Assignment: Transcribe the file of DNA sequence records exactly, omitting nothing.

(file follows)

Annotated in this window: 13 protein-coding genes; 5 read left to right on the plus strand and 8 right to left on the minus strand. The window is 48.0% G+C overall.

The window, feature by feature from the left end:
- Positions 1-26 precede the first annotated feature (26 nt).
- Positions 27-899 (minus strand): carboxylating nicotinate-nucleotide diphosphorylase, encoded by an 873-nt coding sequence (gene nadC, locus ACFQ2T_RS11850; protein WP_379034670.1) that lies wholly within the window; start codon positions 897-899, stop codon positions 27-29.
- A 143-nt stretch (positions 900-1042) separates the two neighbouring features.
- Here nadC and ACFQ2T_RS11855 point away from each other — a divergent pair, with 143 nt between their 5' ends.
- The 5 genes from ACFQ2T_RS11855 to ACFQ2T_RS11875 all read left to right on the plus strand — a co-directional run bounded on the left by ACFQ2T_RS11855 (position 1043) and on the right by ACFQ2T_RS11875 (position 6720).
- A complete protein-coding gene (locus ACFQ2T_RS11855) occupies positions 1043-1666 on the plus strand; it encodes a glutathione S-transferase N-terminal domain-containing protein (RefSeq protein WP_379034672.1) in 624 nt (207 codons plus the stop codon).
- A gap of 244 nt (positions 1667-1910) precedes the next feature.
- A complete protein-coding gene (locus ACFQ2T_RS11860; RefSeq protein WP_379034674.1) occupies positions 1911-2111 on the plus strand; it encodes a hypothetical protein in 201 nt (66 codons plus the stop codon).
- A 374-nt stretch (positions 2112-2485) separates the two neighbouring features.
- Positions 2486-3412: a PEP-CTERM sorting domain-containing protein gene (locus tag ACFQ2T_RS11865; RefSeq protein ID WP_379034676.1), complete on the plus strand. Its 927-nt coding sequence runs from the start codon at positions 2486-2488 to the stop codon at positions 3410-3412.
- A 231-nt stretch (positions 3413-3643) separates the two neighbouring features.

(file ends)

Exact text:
Annotated in this window: 13 protein-coding genes; 5 read left to right on the plus strand and 8 right to left on the minus strand. The window is 48.0% G+C overall.

The window, feature by feature from the left end:
- Positions 1-26 precede the first annotated feature (26 nt).
- Positions 27-899 (minus strand): carboxylating nicotinate-nucleotide diphosphorylase, encoded by an 873-nt coding sequence (gene nadC, locus ACFQ2T_RS11850; protein WP_379034670.1) that lies wholly within the window; start codon positions 897-899, stop codon positions 27-29.
- A 143-nt stretch (positions 900-1042) separates the two neighbouring features.
- Here nadC and ACFQ2T_RS11855 point away from each other — a divergent pair, with 143 nt between their 5' ends.
- The 5 genes from ACFQ2T_RS11855 to ACFQ2T_RS11875 all read left to right on the plus strand — a co-directional run bounded on the left by ACFQ2T_RS11855 (position 1043) and on the right by ACFQ2T_RS11875 (position 6720).
- A complete protein-coding gene (locus ACFQ2T_RS11855) occupies positions 1043-1666 on the plus strand; it encodes a glutathione S-transferase N-terminal domain-containing protein (RefSeq protein WP_379034672.1) in 624 nt (207 codons plus the stop codon).
- A gap of 244 nt (positions 1667-1910) precedes the next feature.
- A complete protein-coding gene (locus ACFQ2T_RS11860; RefSeq protein WP_379034674.1) occupies positions 1911-2111 on the plus strand; it encodes a hypothetical protein in 201 nt (66 codons plus the stop codon).
- A 374-nt stretch (positions 2112-2485) separates the two neighbouring features.
- Positions 2486-3412: a PEP-CTERM sorting domain-containing protein gene (locus tag ACFQ2T_RS11865; RefSeq protein ID WP_379034676.1), complete on the plus strand. Its 927-nt coding sequence runs from the start codon at positions 2486-2488 to the stop codon at positions 3410-3412.
- A 231-nt stretch (positions 3413-3643) separates the two neighbouring features.